Author: The_Void from Beverley Hills, England
29 December 2006

Umberto Lenzi, for my money, is the king of the Polizi films and while Free Hand for a Tough Cop might not be the best known of his genre films, or as good as the likes of The Cynic, The Rat and the Fist or Almost Human, is still a damn fine piece of cinema and is sure to please anyone with a mind to see it. This film is different from the other Polizi films I've seen from Lenzi as the urban landscape that usually makes up the setting for this sort of film has been thrown out in favour of a more rural one. This sets the film apart from most of the rest genre, and it also gives it a feel that borders on Spaghetti western, which is nice. The plot is well worked and features a police officer who teams up with a dirty criminal known to friends and otherwise as 'Garbage Can'. They've been put together to find a girl being held for ransom by vicious gangster Brescianelli. They face a race against time as the girl has kidney problems, and there's also a secondary objective, which takes the form of taking down the gangster who is hoping to gain ransom from holding her.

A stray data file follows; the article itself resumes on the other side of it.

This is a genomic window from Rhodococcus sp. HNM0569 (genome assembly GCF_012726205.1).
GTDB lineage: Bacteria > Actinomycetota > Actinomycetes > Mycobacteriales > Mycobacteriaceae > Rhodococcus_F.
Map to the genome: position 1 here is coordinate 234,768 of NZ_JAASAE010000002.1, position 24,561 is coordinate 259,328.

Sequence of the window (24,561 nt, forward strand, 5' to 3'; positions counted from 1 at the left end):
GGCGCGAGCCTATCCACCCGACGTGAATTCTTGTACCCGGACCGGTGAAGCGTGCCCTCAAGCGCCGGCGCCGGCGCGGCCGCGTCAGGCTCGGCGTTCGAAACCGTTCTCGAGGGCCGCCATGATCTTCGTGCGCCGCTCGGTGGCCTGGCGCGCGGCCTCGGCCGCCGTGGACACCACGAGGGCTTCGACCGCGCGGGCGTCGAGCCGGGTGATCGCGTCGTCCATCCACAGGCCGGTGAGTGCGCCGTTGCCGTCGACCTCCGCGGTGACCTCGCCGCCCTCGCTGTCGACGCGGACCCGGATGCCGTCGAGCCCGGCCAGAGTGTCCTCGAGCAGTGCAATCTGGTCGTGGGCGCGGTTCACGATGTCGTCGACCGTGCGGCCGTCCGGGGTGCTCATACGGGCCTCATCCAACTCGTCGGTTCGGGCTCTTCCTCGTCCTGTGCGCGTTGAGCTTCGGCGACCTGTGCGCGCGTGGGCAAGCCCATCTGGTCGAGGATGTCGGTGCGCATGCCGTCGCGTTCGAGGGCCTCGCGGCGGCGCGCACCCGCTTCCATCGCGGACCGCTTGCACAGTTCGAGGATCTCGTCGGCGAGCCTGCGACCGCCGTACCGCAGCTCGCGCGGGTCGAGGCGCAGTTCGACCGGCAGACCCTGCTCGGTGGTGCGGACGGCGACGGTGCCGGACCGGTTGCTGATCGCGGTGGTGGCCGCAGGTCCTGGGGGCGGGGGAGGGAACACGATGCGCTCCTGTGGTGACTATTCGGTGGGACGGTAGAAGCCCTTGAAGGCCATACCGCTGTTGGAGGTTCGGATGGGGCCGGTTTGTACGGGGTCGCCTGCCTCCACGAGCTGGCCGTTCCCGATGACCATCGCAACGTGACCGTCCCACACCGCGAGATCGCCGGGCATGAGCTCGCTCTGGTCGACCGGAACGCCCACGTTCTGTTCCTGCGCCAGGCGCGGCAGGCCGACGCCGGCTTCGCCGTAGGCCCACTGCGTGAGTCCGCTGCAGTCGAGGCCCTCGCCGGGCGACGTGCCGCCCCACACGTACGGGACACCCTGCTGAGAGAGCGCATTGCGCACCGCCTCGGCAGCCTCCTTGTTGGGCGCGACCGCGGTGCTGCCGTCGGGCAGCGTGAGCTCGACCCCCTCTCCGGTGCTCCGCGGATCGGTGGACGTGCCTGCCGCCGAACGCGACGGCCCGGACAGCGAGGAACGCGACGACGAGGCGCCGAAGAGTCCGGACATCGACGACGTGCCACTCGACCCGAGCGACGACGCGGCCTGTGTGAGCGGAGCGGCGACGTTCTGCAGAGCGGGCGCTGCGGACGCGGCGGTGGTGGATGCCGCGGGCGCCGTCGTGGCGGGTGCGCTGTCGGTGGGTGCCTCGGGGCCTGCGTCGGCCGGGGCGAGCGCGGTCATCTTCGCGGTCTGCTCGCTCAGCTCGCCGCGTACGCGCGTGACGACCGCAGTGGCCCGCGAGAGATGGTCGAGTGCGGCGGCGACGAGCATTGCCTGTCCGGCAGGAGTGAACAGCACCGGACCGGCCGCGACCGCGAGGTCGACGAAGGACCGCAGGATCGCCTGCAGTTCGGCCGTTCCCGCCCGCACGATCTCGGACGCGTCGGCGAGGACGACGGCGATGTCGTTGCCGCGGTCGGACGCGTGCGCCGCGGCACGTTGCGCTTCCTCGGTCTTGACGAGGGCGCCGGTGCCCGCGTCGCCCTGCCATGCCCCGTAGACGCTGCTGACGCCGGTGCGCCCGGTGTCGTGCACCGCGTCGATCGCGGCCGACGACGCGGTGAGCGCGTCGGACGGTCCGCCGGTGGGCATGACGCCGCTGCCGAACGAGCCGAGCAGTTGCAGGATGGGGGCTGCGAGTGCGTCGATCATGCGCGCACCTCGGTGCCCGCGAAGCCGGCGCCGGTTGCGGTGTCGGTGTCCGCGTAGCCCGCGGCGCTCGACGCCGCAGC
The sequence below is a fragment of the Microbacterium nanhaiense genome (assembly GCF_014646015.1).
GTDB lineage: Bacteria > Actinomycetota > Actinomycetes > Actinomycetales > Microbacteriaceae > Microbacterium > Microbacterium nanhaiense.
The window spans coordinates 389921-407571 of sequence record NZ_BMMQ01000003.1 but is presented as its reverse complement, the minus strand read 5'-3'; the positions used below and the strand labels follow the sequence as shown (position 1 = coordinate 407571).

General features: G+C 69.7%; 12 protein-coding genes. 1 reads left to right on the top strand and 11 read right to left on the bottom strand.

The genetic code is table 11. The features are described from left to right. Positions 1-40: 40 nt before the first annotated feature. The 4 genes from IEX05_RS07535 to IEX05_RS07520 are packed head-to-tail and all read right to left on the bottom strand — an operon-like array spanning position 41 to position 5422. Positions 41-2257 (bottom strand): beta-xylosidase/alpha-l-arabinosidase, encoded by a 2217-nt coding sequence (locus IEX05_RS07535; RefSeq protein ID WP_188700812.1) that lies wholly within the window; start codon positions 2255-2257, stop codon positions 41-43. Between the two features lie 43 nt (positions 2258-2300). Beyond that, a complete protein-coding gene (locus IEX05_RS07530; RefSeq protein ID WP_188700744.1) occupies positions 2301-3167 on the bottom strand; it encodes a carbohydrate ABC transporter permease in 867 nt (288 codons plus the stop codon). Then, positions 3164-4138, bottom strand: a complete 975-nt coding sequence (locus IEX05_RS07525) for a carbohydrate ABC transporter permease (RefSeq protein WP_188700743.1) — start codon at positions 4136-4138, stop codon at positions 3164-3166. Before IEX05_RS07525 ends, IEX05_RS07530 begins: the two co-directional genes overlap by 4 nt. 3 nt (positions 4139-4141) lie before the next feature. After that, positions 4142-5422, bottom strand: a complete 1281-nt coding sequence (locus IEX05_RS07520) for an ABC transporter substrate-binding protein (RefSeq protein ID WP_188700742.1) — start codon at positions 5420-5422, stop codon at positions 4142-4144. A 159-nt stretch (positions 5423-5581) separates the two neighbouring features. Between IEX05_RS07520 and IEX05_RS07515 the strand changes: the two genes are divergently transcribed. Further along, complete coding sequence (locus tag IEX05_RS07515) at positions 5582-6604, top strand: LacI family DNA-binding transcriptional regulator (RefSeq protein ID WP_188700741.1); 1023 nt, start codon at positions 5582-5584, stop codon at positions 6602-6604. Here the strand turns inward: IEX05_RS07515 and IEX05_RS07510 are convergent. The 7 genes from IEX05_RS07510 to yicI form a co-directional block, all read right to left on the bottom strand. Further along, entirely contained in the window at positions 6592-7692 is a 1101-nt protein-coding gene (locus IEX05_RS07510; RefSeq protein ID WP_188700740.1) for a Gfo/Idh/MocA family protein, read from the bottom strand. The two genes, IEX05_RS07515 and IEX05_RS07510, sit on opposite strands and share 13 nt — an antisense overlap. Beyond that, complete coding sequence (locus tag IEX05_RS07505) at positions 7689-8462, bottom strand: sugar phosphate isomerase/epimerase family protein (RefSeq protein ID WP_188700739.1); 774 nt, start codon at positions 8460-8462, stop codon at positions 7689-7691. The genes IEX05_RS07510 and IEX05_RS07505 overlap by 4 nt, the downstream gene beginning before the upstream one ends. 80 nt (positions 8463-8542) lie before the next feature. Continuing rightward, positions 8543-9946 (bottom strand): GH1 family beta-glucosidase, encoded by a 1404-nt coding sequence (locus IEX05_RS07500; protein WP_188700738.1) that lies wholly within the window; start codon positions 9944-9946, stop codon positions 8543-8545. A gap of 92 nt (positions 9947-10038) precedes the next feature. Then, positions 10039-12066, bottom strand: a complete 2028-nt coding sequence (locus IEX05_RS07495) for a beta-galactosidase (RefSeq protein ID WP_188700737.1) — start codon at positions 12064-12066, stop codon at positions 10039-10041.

Free Hand for a Tough Cop benefits from a great musical score, which is amazingly catchy and also provides a nice backdrop for the movie. The film features all the shootouts and car chases that you would expect from this sort of film, and there's also a fair share of humour, which actually bodes quite well with the characters and plot line. Lenzi's direction is solid as always, and he pulls great performances out of his esteemed cast. The lead role, as you would expect, goes to Thomas Milian, who delivers a different sort of performance to the ones seen in most of Lenzi's crime films. He gets great backup from Claudio Cassinelli and Henry Silva, as well as a number of other memorable Italian crime flick faces. The characters are actually very well designed considering what you would expect from this sort of film, and that is another aspect that makes Free Hand for a Tough Cop better than your average Polizi flick. The conclusion to the story isn't difficult to guess, but Lenzi provides a nice bit of humour at the end that leaves the audience with a nice taste in their mouth.

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2 out of 2 people found the following review useful:

Sixteen Tons

3/10
Author: radiobirdma from Guernsey
23 August 2016